Forget the Big Apple spotlight, because Eli Apple has other things on his mind. So focused on football is Apple that Annie admits she’s pushing her son to find something – anything – to do in his spare time, just so he has a little balance in his life.
“He won’t have classes anymore to break up football,” she says. “He’ll only have football. So we said he has to get a hobby. I don’t know. Maybe golf or something.”
Not that everyone will mind Apple’s razor-sharp focus.
“The encouraging thing for all the people in New York is he’s not nearly done; his development is going to continue because he’s very very hungry to do that,” says Kerry Coombs, Apple’s cornerbacks coach at Ohio State. “He’s a guy that has very, very few distractions in his life.”
To hear those close to him tell it, football has always been Apple’s life. The youngest of the five Ohio State players selected in Thursday’s first round spent the last three years constantly texting Coombs with more game film requests. His film study habits were so in-depth that Ohio State QB J.T. Barrett once sheepishly admitted to Annie that Apple was putting him to shame.
“I’m the quarterback,” Barrett told Annie. “But Eli’s watching more film than me.”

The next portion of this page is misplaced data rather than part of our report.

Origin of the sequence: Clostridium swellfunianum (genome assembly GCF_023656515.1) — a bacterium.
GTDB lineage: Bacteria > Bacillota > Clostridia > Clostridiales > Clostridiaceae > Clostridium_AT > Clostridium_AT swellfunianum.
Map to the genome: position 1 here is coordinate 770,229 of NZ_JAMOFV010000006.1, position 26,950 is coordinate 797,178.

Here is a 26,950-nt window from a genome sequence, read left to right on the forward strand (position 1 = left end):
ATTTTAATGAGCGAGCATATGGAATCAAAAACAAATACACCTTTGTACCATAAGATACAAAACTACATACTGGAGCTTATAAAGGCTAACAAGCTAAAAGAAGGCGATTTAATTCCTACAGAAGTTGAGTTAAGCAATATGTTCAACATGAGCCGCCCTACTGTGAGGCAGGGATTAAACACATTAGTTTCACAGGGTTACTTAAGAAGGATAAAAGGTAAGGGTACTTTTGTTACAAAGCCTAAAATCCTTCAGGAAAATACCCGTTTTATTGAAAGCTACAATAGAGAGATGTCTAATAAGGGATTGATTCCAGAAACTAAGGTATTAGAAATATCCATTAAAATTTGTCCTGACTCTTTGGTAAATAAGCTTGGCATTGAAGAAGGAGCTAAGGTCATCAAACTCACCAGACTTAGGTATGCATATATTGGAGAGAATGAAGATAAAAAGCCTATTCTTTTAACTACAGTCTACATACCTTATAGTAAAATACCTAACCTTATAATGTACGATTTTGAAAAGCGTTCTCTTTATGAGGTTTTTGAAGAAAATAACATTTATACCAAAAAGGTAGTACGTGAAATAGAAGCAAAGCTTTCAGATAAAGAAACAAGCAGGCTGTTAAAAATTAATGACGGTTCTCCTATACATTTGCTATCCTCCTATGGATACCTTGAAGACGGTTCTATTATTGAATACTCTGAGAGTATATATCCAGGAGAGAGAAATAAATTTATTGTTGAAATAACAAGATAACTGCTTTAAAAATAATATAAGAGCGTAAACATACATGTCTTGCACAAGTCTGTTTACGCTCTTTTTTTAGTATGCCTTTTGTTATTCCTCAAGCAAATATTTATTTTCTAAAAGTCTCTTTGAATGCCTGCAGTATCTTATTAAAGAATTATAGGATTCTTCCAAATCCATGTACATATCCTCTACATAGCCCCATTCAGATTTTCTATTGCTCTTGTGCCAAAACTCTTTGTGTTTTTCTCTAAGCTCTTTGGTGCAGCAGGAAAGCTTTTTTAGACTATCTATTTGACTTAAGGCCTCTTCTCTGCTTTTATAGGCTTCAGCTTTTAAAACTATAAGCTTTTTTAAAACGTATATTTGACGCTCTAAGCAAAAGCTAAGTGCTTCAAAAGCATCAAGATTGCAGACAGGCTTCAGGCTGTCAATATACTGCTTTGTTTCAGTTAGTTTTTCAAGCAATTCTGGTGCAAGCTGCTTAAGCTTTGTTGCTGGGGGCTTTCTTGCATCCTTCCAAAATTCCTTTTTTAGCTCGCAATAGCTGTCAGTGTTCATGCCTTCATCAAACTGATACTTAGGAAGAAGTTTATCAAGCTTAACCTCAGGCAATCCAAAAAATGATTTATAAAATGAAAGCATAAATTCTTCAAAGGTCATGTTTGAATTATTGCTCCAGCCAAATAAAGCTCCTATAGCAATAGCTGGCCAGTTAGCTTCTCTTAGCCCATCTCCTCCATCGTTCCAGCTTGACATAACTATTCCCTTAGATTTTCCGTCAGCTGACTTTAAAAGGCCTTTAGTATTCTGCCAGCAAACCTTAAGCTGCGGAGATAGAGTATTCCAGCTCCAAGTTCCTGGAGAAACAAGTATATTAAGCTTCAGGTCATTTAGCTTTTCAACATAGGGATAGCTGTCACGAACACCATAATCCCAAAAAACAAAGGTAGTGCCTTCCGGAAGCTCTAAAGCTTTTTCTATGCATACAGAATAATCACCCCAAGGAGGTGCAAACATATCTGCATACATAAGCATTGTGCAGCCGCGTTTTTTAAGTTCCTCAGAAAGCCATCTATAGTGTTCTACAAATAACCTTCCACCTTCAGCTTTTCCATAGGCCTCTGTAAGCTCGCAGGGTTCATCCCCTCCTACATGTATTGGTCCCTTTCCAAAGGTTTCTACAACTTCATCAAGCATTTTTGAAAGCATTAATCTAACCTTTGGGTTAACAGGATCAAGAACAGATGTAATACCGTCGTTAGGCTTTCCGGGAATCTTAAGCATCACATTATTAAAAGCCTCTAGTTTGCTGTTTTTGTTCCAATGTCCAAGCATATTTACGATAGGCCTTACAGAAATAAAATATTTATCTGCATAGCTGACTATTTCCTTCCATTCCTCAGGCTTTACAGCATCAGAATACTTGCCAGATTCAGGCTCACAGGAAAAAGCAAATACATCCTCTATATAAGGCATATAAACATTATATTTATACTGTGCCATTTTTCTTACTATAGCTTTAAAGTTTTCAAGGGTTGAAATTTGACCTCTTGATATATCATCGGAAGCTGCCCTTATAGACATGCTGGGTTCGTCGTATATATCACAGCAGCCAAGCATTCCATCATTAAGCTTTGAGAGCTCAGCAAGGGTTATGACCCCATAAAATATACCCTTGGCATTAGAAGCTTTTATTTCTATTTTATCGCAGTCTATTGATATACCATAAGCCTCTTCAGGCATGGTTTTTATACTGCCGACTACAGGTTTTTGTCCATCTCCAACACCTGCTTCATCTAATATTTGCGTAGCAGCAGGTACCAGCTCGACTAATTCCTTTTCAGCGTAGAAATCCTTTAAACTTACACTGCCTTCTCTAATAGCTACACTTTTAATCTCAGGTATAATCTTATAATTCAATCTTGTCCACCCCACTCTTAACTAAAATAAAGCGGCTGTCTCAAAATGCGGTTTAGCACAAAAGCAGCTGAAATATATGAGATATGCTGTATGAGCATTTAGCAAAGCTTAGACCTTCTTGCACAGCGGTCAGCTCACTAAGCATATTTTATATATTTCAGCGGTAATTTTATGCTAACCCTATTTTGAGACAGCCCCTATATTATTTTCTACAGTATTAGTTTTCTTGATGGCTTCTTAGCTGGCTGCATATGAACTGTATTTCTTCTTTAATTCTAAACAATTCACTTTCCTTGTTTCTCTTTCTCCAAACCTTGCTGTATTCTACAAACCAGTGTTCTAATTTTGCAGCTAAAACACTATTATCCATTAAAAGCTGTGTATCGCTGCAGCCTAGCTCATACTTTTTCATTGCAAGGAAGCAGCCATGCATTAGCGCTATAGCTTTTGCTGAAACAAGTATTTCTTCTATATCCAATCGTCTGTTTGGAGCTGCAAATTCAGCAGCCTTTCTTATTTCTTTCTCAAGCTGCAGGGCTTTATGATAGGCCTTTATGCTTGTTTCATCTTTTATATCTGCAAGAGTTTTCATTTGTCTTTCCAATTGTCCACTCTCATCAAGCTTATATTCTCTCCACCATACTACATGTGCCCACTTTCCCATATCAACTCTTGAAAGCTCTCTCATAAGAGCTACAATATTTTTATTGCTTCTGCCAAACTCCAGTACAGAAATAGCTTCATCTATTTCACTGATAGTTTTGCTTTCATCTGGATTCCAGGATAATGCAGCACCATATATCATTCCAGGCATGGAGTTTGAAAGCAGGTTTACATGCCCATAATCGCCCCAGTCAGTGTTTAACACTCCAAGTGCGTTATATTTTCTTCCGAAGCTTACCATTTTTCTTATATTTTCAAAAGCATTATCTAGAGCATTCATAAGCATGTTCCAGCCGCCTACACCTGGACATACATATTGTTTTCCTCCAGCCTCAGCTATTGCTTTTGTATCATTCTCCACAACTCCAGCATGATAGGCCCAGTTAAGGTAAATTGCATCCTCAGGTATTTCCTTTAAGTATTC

Apple was a football junkie by the time he reached Ohio State, fueled by so many days of backyard football with his stepfather, Tim Apple, who’s been in his life since he was 2 years old. Apple was born Eli Woodard, but he changed his name during his senior season at Eastern Regional High in Voorhees, Annie says, to “honor” Tim Apple, her husband.
“It’s almost weird to call him a stepfather,”’ Annie says. “He’s been around forever. That’s Eli’s dad.”
And it was Tim who got Eli into football. From a young age, Tim, an Eagles diehard, would take his son out in the backyard for marathon games of catch, getting Apple hooked on the game.
“He’d be the quarterback and Eli would be the wide receiver,” Annie says. “Workouts, practice, everything – they did it. That’s what nurtured the love of the game for him.”
That affinity for football continued during Apple’s days at Eastern, when he would routinely run extra sprints after practice. And at Ohio State, it blossomed even more.
Few Buckeyes have ever consumed game tape as voraciously as Apple. Ohio State players are given an iPad the moment they step on campus, and the device is routinely loaded with the game plan for the week, as well as game tape of upcoming opponents.